People put terrible things on the internet — very terrible things. And it's someone's job to make sure that regular people don't run into them. But that is a terrifying job, and it understandably scars a lot of people who do it. Buzzfeed talked to one former employee who told this story.
The ex-employee, who is not named, explains that the job involves spending hours and hours and hours looking at horrible content, like beheadings, child pornography (up to 15,000 images a day), gore and extreme fetishes. That would be tough for anyone. It was enough to deeply affect this particular employee:
Google got someone from a federal agency to talk to me, and that's when it occurred to me that I needed therapy. She showed me photos of seemingly innocuous activities (kind of like a modified Rorschach test) and asked me for my first visceral reaction. I was like, "That's fucked up!" It was just a father and a child.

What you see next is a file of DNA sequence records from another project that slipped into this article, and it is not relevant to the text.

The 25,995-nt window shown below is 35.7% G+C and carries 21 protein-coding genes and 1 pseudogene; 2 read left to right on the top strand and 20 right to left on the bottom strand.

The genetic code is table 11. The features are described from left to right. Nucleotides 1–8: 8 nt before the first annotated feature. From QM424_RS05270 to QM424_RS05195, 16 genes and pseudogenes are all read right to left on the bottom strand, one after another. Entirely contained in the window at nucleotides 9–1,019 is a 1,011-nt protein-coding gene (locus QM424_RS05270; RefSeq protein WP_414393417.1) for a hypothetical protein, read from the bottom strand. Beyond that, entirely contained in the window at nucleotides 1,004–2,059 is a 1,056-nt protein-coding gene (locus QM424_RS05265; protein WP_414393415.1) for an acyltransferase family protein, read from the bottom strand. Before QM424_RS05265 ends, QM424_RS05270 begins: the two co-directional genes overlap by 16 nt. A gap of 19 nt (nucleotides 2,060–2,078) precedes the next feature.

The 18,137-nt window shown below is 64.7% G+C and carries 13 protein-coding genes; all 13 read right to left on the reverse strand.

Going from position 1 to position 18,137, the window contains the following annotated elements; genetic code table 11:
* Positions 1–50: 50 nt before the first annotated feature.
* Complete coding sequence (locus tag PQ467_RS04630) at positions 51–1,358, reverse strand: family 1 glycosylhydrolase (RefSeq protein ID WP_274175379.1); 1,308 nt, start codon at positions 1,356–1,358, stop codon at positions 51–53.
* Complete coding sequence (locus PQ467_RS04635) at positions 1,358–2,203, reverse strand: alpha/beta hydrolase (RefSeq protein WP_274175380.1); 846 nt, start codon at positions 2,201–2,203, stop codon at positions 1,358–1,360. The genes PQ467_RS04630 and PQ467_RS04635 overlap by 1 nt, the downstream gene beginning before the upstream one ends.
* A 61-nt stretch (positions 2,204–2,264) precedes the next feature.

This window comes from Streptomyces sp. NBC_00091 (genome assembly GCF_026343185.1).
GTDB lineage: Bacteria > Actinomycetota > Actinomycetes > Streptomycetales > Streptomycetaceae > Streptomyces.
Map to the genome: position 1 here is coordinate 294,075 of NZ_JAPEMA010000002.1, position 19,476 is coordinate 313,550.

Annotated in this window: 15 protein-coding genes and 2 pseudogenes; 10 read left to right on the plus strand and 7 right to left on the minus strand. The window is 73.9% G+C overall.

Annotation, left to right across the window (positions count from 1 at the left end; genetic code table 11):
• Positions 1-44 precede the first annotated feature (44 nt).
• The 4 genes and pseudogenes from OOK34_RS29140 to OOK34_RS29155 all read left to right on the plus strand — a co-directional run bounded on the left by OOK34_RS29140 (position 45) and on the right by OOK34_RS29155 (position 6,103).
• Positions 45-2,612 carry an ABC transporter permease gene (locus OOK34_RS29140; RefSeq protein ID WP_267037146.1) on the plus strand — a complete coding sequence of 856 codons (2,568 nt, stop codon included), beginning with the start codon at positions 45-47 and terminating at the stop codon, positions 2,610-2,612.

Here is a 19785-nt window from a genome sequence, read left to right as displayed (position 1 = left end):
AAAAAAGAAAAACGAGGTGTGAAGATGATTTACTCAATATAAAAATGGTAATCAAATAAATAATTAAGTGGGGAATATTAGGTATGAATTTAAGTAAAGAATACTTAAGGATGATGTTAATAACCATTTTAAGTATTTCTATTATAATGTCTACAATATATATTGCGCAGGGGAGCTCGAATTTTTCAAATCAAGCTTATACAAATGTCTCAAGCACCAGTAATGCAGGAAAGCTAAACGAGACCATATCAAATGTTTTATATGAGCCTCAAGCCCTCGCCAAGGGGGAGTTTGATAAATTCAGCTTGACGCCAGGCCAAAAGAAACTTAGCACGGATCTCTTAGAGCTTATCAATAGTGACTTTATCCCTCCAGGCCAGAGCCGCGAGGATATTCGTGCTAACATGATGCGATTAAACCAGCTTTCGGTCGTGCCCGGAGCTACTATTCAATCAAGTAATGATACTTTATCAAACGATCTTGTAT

Since the employees doing this job are contractors, they can only stay for a year. Otherwise, they have to be brought on full time, and Google did not seem to want that. So it let him or her go, as it apparently does for most in that job. Maybe that's for the best, since more than a year — more than a day — in that job seems hugely unhealthy. But the lack of a support system does seem especially cold.
Image: Jim Cooke at Gawker; original image from Richard Laschon/Shutterstock